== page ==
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'Campaign to remove' gay officer

Published 19/05/2015

A gay police officer subjected to discrimination, harassment and victimisation was friends with Michael Barrymore
A gay police officer subjected to discrimination, harassment and victimisation was friends with Michael Barrymore

A gay police officer was subjected to discrimination, harassment and victimisation in his work for the Metropolitan Police, an employment tribunal has ruled.

Pc Dan Lichters, 34, who was friends with entertainer Michael Barrymore, was asked by colleagues if he had "sh****d any other celebrities", implying the dog handler had a sexual relationship with the TV star, the tribunal in London was told.

Despite being described as an "exemplary officer", Mr Lichters was subjected to a "campaign to remove him" from the unit because of his sexuality, the tribunal heard.

When his puppy was attacked and injured by a pitbull, rumours were spread that Mr Lichters was "having gay sex on Hampstead Heath" and had neglected the dog.

He also went on to endure accusations of gross misconduct and even criminal allegations after his police dog bit a member of the public who had attacked it.

But the tribunal found all of the accusations he faced were baseless and Mr Lichters had been targeted because he is gay.

The ruling said: "In our judgment that lack of trust, suspicion and dislike of the claimant existed throughout the (MPS' Dog Support) Unit.

"It arose (from) or was inextricably linked to his sexual orientation. We were not given any other basis for it.

"There was no evidence that his behaviour within the unit warranted this treatment or mistrust by colleagues or senior officers.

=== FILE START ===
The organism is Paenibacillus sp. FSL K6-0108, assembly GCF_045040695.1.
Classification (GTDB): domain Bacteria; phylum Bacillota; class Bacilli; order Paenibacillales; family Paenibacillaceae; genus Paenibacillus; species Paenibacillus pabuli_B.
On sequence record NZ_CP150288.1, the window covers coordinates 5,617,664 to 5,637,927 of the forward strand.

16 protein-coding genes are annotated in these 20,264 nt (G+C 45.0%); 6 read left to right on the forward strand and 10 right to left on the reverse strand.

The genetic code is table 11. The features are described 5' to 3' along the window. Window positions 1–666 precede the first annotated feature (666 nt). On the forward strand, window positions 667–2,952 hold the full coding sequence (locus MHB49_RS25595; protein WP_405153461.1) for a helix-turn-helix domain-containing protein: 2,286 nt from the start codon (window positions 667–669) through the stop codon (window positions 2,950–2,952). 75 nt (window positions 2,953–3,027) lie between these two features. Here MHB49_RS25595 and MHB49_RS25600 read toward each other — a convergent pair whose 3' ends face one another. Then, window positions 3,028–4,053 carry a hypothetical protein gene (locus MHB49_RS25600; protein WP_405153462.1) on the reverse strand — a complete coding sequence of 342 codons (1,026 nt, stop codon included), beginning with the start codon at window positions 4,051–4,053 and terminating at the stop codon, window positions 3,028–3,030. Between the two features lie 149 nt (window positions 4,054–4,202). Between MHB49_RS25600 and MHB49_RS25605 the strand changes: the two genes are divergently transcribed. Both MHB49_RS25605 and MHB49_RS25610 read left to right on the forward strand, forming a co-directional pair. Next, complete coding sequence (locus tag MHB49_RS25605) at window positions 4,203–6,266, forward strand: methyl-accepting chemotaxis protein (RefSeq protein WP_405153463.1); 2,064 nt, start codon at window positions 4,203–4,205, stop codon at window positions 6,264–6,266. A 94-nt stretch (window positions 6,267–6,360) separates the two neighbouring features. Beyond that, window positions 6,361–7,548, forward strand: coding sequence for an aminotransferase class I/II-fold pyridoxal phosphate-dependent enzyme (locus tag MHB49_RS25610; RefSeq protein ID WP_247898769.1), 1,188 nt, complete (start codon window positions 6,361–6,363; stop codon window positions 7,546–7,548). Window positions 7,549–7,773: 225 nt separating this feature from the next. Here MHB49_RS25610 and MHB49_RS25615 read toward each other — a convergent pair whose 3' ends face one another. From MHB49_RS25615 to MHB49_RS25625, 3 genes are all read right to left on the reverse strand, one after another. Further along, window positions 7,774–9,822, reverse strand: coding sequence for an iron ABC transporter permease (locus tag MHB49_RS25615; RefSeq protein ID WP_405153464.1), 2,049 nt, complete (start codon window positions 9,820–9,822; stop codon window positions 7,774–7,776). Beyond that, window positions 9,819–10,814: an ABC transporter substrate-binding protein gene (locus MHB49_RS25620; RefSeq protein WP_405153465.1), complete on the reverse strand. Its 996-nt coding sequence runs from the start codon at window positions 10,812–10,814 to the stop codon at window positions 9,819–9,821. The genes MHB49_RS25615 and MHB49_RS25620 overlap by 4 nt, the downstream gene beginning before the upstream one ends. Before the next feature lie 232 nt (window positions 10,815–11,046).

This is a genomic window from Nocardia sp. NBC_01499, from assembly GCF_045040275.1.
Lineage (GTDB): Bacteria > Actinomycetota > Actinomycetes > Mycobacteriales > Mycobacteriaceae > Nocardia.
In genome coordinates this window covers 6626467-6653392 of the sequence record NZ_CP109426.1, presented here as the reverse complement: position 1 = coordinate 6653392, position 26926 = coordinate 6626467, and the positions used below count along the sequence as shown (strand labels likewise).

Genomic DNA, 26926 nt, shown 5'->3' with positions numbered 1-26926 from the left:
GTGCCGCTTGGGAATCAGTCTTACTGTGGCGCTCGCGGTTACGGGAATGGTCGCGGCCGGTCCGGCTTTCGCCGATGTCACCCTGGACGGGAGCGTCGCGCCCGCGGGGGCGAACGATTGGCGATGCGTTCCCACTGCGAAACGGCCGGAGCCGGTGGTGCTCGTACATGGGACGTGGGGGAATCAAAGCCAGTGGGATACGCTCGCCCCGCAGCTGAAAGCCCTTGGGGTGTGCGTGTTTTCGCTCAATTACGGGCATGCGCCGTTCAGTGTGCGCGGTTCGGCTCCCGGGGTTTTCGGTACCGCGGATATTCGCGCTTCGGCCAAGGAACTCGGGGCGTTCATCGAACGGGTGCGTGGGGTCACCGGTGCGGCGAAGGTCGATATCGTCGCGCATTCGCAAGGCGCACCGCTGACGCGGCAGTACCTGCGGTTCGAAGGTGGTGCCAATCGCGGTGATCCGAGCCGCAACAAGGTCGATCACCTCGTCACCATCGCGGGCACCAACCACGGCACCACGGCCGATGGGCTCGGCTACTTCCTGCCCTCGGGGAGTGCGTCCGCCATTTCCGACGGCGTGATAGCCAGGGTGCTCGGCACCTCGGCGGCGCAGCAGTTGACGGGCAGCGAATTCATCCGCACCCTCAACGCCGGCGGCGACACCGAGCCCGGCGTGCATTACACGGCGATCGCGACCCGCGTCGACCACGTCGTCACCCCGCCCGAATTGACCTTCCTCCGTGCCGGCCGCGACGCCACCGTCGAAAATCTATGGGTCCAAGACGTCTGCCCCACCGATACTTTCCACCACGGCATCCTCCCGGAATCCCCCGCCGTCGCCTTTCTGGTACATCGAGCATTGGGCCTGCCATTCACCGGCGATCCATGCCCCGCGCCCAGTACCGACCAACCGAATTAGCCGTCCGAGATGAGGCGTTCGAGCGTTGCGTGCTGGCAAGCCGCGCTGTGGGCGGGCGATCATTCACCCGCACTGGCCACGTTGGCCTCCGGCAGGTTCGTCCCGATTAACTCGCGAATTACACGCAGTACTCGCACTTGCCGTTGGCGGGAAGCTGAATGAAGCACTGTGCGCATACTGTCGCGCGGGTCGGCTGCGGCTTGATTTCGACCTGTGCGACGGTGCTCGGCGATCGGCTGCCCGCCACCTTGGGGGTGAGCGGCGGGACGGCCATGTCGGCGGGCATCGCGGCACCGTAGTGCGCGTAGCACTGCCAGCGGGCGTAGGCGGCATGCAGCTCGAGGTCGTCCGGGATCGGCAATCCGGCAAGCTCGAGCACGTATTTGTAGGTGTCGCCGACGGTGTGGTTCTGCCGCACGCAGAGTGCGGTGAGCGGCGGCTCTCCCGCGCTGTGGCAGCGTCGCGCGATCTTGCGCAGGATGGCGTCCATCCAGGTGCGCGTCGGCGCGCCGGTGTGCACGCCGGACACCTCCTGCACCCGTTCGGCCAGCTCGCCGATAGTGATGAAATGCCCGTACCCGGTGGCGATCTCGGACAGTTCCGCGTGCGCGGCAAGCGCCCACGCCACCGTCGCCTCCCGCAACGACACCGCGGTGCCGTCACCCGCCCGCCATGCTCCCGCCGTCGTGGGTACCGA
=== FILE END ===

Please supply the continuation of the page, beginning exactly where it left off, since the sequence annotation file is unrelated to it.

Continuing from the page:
"The incidents were linked by the respondent's attitude towards the claimant - which was one of mistrust, disbelief, dislike and suspicion throughout his time in the unit when the evidence shows he was a hard-working and exemplary officer."

The tribunal heard how on his first day in the unit an inspector said: "Oh, you're one of those are you?" referring to him being an openly gay officer. The tribunal found it was "likely" that that comment was made, as had been the one whether he had "sh****d any other celebrities".

It also found it likely that another inspector told him: "We don't want queers in the dog section."

When Mr Lichters' puppy was attacked by another dog the tribunal heard: "The claimant became aware around this time of a number of rumours circulating within the unit about how the puppy was injured.

"One of those rumours was that instead of how he stated the incident had occurred, he had actually been having gay sex on Hampstead Heath and had neglected the puppy, which had been injured by being stabbed with a screwdriver."

Mr Lichters heard from a former colleague that there was a "campaign to remove him from the unit" and that he had been "discredited before he started".

Mr Lichters said: "I have suffered five years of discrimination, victimisation and harassment due to my sexual orientation.

"I feel completely vindicated by the tribunal who said they believed my account entirely. I wish to carry on serving the public as a police officer, but hope the Metropolitan Police learn from the tribunal's findings."

Mr Lichters' lawyer, Simon Cuthbert - an employment law specialist at Slater and Gordon - said: "It's extremely disappointing that officers are facing this sort of prejudice and discrimination.

"The Metropolitan Police needs to take this tribunal ruling very seriously and take swift steps to address the failings which have been identified.

"Mr Lichters is an exemplary police officer and suffered years of discrimination and harassment simply because he is gay.

"He was also victimised when he complained about his treatment. The Met needs to ensure people are treated equally and not discriminated against because of their sexual orientation."

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